On his way to the Zurich Film Festival, Polanski was arrested by Swiss police in September 2009 at the request of the US and held for extradition. Due to Polanski's arrest, post-production was briefly put on hold, but he resumed and completed work from house arrest at his Swiss villa. He was unable to participate in the film's world premiere at the Berlinale festival on 12 February 2010.[13]

Non-fictional allusions[edit]

Pierce Brosnan plays the character of Adam Lang, who has echoes of former British Prime Minister Tony Blair. The character is linked to the 2003 invasion of Iraq, the war on terror and the special relationship with the United States. The author of the book on which the film is based has said he was inspired at least in part by anger toward Blair's policies, and called for him to face war crimes trials.[14]

Robert Pugh, who portrayed the former British Foreign Secretary, Richard Rycart, and Mo Asumang, who played the US Secretary of State, both physically resemble their real-life counterparts, Robin Cook and Condoleezza Rice. Like the fictional Rycart, Cook had foreign policy differences with the British Prime Minister. The old man living on Martha's Vineyard is a reference to Robert McNamara.[15]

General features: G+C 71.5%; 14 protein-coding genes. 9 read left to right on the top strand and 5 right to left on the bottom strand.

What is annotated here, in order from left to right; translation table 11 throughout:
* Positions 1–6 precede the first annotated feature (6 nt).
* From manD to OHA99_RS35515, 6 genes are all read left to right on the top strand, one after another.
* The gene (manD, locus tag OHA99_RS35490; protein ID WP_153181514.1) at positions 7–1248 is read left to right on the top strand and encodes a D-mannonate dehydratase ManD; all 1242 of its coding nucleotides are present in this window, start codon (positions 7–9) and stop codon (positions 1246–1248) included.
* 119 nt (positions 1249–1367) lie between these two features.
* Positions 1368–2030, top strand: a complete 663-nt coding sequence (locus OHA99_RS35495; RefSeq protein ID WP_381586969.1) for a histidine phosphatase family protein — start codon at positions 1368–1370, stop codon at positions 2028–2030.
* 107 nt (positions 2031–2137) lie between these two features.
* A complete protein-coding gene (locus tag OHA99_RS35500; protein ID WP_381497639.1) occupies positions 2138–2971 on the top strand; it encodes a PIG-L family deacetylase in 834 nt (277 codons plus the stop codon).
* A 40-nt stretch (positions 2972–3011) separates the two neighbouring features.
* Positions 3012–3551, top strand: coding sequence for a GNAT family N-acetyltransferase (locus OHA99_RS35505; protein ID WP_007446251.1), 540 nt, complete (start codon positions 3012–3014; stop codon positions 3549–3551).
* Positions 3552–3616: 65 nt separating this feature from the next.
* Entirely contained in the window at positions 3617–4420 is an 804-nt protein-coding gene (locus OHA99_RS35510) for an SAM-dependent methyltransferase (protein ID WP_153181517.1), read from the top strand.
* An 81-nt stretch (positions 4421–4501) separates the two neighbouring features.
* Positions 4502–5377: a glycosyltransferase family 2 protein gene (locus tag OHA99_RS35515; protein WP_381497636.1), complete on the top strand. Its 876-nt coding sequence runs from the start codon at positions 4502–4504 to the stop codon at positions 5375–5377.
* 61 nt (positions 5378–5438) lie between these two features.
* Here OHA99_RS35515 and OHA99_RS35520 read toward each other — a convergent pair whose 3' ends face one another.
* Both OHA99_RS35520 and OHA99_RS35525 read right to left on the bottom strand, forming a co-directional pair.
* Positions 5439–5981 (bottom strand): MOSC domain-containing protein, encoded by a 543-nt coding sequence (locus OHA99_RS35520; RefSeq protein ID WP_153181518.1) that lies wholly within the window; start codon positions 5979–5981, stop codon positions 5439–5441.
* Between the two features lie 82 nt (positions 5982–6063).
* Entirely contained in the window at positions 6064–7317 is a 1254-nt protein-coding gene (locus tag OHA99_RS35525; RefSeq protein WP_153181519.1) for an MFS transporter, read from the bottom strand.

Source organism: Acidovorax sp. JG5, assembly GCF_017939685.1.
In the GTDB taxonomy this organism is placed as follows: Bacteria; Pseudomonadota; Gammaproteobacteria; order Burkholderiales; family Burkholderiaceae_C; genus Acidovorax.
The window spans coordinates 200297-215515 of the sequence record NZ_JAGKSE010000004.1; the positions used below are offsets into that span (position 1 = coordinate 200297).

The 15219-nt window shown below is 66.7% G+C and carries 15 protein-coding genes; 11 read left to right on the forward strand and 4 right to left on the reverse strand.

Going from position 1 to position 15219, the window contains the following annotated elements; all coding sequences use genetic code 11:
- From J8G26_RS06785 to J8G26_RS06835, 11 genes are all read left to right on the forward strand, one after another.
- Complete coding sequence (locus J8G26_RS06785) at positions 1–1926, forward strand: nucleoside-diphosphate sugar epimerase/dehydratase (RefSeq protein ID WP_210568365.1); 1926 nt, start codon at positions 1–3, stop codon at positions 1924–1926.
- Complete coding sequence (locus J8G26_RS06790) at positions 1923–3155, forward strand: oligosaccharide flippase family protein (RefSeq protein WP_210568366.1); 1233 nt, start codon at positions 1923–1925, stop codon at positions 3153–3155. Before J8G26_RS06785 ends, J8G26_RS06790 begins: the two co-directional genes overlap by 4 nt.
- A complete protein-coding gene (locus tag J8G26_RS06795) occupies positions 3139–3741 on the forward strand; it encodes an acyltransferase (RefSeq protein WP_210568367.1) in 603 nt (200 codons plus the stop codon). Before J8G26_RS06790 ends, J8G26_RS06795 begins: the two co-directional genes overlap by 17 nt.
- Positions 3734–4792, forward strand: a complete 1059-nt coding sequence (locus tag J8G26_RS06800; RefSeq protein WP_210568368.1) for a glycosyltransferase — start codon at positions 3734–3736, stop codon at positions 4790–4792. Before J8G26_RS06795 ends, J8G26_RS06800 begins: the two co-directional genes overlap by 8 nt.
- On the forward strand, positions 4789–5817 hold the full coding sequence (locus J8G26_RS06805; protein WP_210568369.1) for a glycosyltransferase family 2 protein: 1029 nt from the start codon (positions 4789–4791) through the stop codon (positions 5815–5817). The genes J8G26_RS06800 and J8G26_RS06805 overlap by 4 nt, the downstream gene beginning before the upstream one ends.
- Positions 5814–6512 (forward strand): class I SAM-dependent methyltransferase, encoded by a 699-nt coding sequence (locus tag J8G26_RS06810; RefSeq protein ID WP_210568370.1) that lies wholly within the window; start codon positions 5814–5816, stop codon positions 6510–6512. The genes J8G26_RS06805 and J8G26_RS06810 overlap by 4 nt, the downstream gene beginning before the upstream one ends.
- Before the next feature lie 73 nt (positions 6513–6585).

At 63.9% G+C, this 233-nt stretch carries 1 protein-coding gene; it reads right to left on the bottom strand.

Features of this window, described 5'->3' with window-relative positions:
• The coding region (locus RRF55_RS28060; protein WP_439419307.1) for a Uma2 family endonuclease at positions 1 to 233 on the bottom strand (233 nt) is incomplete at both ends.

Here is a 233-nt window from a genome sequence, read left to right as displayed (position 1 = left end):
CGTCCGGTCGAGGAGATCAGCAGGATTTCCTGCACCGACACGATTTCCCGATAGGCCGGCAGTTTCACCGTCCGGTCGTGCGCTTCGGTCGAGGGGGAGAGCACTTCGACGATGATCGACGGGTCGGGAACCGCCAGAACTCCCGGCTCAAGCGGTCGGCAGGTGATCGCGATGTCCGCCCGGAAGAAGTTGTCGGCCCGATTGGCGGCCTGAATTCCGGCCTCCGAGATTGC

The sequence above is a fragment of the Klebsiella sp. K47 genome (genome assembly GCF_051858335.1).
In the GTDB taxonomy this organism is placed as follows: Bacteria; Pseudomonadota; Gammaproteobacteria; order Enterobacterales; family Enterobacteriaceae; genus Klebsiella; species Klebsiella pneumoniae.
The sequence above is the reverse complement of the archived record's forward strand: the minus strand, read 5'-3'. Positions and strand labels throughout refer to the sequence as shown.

The film premièred at the 60th Berlin International Film Festival on 12 February 2010,[16] and was widely released throughout much of Europe during the following four weeks. It went on general release in the US on 19 March 2010 and in the UK on 16 April 2010.[17]

For the US theatrical release, the dialogue was censored and re-dubbed with tamer language in order to meet the Motion Picture Association's qualifications for a PG-13 rating.[18] The censored PG-13 version was later used for the US DVD and Blu-ray releases while the uncensored version was retained for most international DVD and Blu-ray releases.[19]


The film has received positive reviews from critics. Review aggregator Rotten Tomatoes reported that 84% of critics gave positive reviews based on a sample of 210 reviews with an average rating of 7.4/10.[20] The website's critics consensus reads, "While it may lack the revelatory punch of Polanski's finest films, Ghost Writer benefits from stylish direction, a tense screenplay, and a strong central performance from Ewan McGregor."[20] Another review aggregator, Metacritic, gave the film an average rating of 77% based on 35 reviews.[21] At the end of the year, the film placed at #4 in both Film Comment and The Village Voice's annual critics' polls.[22][23]